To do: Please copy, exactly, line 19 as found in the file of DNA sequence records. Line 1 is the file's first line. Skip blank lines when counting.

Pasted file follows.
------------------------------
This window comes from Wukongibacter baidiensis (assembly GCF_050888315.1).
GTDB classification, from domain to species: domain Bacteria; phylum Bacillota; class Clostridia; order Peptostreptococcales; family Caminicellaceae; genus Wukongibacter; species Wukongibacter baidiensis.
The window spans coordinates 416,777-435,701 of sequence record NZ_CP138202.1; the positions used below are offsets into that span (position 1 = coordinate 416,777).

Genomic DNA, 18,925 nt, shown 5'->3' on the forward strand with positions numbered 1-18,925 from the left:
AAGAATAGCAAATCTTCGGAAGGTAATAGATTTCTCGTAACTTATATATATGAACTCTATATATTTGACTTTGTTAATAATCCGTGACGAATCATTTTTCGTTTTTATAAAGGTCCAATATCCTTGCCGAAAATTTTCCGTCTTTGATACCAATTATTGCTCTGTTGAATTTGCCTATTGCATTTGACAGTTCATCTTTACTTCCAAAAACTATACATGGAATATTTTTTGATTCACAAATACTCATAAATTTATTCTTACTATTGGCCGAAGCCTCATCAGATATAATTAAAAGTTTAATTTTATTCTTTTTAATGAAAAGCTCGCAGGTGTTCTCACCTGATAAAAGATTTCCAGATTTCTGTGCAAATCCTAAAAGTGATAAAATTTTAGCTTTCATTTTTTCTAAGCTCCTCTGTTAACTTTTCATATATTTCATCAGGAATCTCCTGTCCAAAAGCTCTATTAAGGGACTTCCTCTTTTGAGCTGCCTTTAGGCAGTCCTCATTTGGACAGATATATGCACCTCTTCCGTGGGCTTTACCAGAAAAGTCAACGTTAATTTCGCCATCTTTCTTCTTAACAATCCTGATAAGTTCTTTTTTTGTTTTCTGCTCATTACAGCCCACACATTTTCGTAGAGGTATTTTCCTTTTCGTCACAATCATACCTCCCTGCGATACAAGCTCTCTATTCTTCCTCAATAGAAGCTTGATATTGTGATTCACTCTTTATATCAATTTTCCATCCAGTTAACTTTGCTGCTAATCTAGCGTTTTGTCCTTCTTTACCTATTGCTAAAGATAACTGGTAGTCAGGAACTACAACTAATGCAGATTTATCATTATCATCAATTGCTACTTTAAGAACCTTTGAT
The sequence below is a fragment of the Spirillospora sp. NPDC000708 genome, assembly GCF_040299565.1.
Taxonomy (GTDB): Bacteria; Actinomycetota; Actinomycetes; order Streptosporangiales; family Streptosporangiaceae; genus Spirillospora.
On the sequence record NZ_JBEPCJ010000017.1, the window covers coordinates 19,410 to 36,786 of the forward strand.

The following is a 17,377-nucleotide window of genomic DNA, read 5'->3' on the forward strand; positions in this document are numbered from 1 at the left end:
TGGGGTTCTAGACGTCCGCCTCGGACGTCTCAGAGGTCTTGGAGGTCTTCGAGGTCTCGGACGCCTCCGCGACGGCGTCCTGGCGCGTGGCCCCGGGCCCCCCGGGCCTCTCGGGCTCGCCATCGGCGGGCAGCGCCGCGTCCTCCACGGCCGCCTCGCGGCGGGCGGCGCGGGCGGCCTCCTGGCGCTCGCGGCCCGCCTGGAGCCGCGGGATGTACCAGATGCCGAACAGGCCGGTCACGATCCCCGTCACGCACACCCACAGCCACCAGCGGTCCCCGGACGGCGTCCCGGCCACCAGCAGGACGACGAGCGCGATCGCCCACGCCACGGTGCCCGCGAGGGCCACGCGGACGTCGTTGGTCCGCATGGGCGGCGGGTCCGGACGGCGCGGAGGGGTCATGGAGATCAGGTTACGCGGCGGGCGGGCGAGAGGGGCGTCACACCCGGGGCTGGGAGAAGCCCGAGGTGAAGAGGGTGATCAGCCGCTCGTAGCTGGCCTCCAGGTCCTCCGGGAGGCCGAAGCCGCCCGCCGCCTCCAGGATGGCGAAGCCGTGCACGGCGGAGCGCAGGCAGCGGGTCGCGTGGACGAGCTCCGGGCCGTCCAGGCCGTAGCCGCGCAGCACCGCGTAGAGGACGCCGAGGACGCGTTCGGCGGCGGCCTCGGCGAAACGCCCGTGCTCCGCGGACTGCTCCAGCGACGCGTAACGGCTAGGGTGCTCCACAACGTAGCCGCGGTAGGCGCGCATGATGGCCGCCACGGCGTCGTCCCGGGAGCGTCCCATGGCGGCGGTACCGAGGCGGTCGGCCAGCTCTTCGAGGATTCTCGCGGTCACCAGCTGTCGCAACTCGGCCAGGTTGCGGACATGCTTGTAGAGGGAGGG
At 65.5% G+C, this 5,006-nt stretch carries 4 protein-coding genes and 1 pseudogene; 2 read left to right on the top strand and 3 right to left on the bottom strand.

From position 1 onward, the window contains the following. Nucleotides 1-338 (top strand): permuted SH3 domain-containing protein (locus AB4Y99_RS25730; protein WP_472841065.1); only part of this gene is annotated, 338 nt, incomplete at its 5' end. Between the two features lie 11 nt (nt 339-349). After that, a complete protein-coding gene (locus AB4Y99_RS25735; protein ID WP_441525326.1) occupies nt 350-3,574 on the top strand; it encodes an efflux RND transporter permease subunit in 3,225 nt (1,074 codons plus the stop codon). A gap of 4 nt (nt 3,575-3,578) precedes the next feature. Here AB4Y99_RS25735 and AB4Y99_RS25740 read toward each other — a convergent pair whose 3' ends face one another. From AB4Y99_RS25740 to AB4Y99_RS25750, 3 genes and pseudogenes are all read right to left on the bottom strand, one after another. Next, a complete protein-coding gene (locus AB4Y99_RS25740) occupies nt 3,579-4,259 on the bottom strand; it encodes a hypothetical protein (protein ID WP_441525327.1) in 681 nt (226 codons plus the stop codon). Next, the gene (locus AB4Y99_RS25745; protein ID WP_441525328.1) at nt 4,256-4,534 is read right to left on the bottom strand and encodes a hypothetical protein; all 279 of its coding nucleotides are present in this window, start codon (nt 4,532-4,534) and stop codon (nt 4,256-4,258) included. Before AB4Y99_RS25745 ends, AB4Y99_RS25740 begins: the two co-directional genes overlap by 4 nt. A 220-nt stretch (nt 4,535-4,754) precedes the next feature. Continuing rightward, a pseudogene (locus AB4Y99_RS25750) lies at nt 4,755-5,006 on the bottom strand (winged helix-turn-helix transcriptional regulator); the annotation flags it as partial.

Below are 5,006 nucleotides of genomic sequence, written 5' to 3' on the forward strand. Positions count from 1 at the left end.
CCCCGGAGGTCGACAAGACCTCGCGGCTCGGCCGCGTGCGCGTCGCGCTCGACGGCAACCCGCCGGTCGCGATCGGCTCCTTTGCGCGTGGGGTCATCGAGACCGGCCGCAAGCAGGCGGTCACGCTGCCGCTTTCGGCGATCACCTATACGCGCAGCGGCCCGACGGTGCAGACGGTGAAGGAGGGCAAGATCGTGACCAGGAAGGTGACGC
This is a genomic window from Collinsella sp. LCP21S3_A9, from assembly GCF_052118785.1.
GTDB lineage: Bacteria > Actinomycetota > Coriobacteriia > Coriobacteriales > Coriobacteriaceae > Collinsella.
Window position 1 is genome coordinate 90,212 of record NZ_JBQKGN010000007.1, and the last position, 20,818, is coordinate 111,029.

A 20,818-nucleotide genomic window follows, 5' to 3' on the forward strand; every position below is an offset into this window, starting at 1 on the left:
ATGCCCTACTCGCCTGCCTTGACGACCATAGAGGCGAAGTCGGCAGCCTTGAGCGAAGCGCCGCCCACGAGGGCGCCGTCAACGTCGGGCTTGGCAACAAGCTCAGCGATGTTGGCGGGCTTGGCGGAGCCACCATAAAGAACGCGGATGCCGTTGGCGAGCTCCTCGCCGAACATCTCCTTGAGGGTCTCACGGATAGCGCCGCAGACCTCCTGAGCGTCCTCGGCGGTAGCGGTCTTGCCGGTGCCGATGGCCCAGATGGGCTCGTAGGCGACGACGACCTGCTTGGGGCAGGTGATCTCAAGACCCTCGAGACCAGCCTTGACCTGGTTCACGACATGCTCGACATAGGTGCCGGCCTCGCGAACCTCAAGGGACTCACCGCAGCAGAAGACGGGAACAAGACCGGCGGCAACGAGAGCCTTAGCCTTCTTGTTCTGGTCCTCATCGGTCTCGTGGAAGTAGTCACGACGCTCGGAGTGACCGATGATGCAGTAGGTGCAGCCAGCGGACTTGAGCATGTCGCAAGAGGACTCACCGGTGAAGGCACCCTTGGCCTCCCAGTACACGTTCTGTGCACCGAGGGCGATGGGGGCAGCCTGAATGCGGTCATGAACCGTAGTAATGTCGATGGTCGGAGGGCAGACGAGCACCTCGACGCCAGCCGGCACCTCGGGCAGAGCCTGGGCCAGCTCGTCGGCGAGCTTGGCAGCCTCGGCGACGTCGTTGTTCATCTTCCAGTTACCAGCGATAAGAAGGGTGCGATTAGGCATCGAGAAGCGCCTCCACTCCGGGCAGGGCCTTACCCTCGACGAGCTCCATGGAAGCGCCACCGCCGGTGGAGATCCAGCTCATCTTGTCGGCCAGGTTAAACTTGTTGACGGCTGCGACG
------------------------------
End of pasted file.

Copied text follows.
ATGCCCTACTCGCCTGCCTTGACGACCATAGAGGCGAAGTCGGCAGCCTTGAGCGAAGCGCCGCCCACGAGGGCGCCGTCAACGTCGGGCTTGGCAACAAGCTCAGCGATGTTGGCGGGCTTGGCGGAGCCACCATAAAGAACGCGGATGCCGTTGGCGAGCTCCTCGCCGAACATCTCCTTGAGGGTCTCACGGATAGCGCCGCAGACCTCCTGAGCGTCCTCGGCGGTAGCGGTCTTGCCGGTGCCGATGGCCCAGATGGGCTCGTAGGCGACGACGACCTGCTTGGGGCAGGTGATCTCAAGACCCTCGAGACCAGCCTTGACCTGGTTCACGACATGCTCGACATAGGTGCCGGCCTCGCGAACCTCAAGGGACTCACCGCAGCAGAAGACGGGAACAAGACCGGCGGCAACGAGAGCCTTAGCCTTCTTGTTCTGGTCCTCATCGGTCTCGTGGAAGTAGTCACGACGCTCGGAGTGACCGATGATGCAGTAGGTGCAGCCAGCGGACTTGAGCATGTCGCAAGAGGACTCACCGGTGAAGGCACCCTTGGCCTCCCAGTACACGTTCTGTGCACCGAGGGCGATGGGGGCAGCCTGAATGCGGTCATGAACCGTAGTAATGTCGATGGTCGGAGGGCAGACGAGCACCTCGACGCCAGCCGGCACCTCGGGCAGAGCCTGGGCCAGCTCGTCGGCGAGCTTGGCAGCCTCGGCGACGTCGTTGTTCATCTTCCAGTTACCAGCGATAAGAAGGGTGCGATTAGGCATCGAGAAGCGCCTCCACTCCGGGCAGGGCCTTACCCTCGACGAGCTCCATGGAAGCGCCACCGCCGGTGGAGATCCAGCTCATCTTGTCGGCCAGGTTAAACTTGTTGACGGCTGCGACG